The Sony X900H/XH90 4K HDR TV might be second in the Sony’s TV range in terms of 4K LCD TVs, but it’s the first in our hearts.
It’s meant to be good etiquette, when choosing wine in a nice restaurant, to order the second-least expensive bottle on the list. And there’s an argument that says it’s equally sensible, when searching for a new television, to look at a company’s line-up and pay particular attention to the range directly beneath the ‘flagship’ models. The theory says this is where the true value for money lies, and where the ‘performance-per-pound’ ratio is strongest.
Sony’s series of 4K LCD TVs consists of six ranges, and the XH90 (called the X900H in America) has only the Sony XH95/X950H above it in the pecking order. Despite starting at an eminently reasonable £1,299/$999 for the smallest (55-inch) version, the series is equipped with some very well-regarded picture processing, full-array local dimming and some fiercely complicated upscaling algorithms. The attention-grabbing Dolby picture and sound standards, Vision and Atmos, are catered for too.
We’re testing the 75-inch version here, in a range that runs from 55-inch to 85-inch variants. No matter which particular screen-size suits your needs, though, does the XH90 deliver? Or is it going to make you wish you’d looked a little longer at the menu?
Sony KD-75XH9005 at Best Buy for $1,999.99
Price and availability
The Sony XH90/X900H retails for $2,499 / £2,199 (around AU$3,600) for a 75-inch size, and is currently available in the US and UK.
Its smallest 55-inch size retails for $999 / £1,299, while the 65-inch will set you back $1,399 / £1,499, and the 85-inch will cost you $2,799 / £3,299.
The XH90/X900H is a fraction cheaper than the XH95/X950H, which starts at $999 / £1,199 for an even smaller 49-inch size, so it may be worth an upgrade if you have a little bit more cash to spare too.
Sony XH90/X900H Specs
Resolution: 3840 x 2160 | HDR: HLG, HDR10, Dolby Vision | HDMI: 4 | USB: 2 | Ethernet: Yes | Wi-Fi: Yes | Bluetooth: Yes | OS: Android | Tuners: terrestrial, 2 x satellite | Size (hwd, mm): 961 x 1674 x 71 | Weight (kg): 32.9
Sony has few lessons to learn where the industrial design of a great big television is concerned, and sure enough the XH90/X900H wears its considerable size lightly.
The bezels enclosing that huge expanse of screen are slender and discreet, and the feet on which it stands are a similarly skinny flattened V-shape. It seems unlikely that a TV this big will be anything other than wall-mounted (even taking its significant 33kg weight into account), but should an owner be in possession of a surface wide enough to stand it on, there’s more than enough space below the bottom of the screen for a substantial soundbar.
Depth of a touch more than 7cm means the Sony is not exactly skinny, but then its full array local dimming arrangement is bound to add more than a millimetre or two.
The panel itself is a VA-type LCD, which in broad terms has to be considered an upgrade on the IPS edge-lit panel Sony deployed on last year’s equivalent model. The higher brightness, greater colour volume and improved screen uniformity promised by a full array VA panel ought to more than make up for the rather more restricted viewing angle when compared to IPS – and it’s worth bearing in mind the XH90/X900H doesn’t feature the X-Wide viewing angle technology Sony’s flagship XH95/X950H range is toting. Prospective customers should be sure every viewer will be able to sit more-or-less directly in front of their new TV.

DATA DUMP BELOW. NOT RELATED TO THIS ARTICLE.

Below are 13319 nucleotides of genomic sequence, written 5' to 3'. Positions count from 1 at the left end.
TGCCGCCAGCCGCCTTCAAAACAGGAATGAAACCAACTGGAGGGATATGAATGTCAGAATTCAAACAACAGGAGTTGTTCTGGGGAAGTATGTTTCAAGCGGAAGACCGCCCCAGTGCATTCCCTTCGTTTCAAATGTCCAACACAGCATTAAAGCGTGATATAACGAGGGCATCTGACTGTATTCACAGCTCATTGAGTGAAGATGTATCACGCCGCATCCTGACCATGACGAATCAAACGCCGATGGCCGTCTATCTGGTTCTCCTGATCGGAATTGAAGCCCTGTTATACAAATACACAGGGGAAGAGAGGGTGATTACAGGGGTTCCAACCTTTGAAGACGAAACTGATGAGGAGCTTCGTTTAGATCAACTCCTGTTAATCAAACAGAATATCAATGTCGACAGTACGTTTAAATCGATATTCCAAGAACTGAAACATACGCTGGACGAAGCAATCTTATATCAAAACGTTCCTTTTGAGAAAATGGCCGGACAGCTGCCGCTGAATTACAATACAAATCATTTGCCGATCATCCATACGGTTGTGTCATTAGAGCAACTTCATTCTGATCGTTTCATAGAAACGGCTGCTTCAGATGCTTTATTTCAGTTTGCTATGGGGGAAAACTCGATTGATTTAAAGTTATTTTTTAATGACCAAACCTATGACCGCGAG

TV control is via an unremarkable remote handset. It’s longer than it needs to be, given the number of buttons it’s home to, and it’s far from a paradigm of common sense or legibility (apart from the huge ‘Google Play’ and ‘Netflix’ buttons, naturally). At least the ‘mic’ button is front and centre, and Google Assistant proves as responsive here as in any other application.
Connectivity runs to four HDMI inputs at HDCP2.3, a pair of USB inputs, an Ethernet socket, aerial posts for one terrestrial and two satellite TV tuners, and a composite video input. Wireless connections amount to Bluetooth 4.2, Apple AirPlay, wi-fi and Chromecast. As far as outputs go, there’s a headphone socket and a digital optical output.
As regards the HDMI inputs, all four are at 2.0 standard and one is ARC-enabled – although this seems to have changed since our initial review. In October, this Sony set received an over-the-air update that upgraded these HDMI inputs to HDMI 2.1, adding in support for 4K/120Hz passthrough, Variable Refresh Rate and Auto Low Latency Mode, ostensibly to prepare for the mid-November launch of the Sony PS5.
HDMI 2.1 enables a number of key features for gaming, including Variable Refresh Rate, which reduces image stutter and smooths motion by more fluidly changing the frame rate during gameplay. It also enables Auto Low Latency Mode, which reduces lag for more responsive play.
Design TL;DR: No bulkier than might reasonably be expected, and a full suite of connections, with updates promised to make an even more compelling package. As long as you don’t sit wildly off-axis, the VA panel type is most welcome too.
Smart TV (Android 9.0)
Like almost every Sony TV these days, the operating system and smart TV interface is a combination of Android (9.0 in this instance) and YouView (in order to get UK TV catch-up services on board). And like every Sony TV that’s running Android, it’s a combination of the really quite useful and the downright irritating.
On the ‘really quite useful’ side, there’s some of the more straightforward and sensible set-up menus you’ll find in the TV market, a nice wide selection of apps – including Disney Plus and Amazon Prime Video, as well as Tidal and its new selection of Dolby Atmos material – and Google Assistant, Google Chromecast and Google Play.
‘Downright irritating’, meanwhile, is covered by the usual Android instance on hogging the entire screen whilst browsing, and the indecent number of hoops one must jump through simply to turn off the button-press ‘chirp’ when navigating the onscreen menus.
Apple TV Plus wasn’t available when this TV first released, either, though support for the Apple TV app has since been added.
Smart TV TL;DR: It’s Android TV, with all of the good and bad that implies.
Sony has put a lot of effort into improving the ability of its 4K TVs to upscale sub-4K content. By combining the prodigious power of its X1 4K HDR picture processing chip with an ever-expanding database of 4K-relevant images, it intends to offer greater detail, texture and, well, 4K-ness to 1080p material. And to a very great extent, that proves to be the case.
A 1080p Blu-ray disc of the Coen Brothers’ The Big Lebowski demonstrates the XH90’s upscaling prowess admirably. Detail levels are high, contrasts are strong, and the vivid West Coast colour palette looks natural and convincing. Motion is smooth and assured in all but the most trying circumstances, and textures (of the pivotal rug and elsewhere) are stable and well-defined.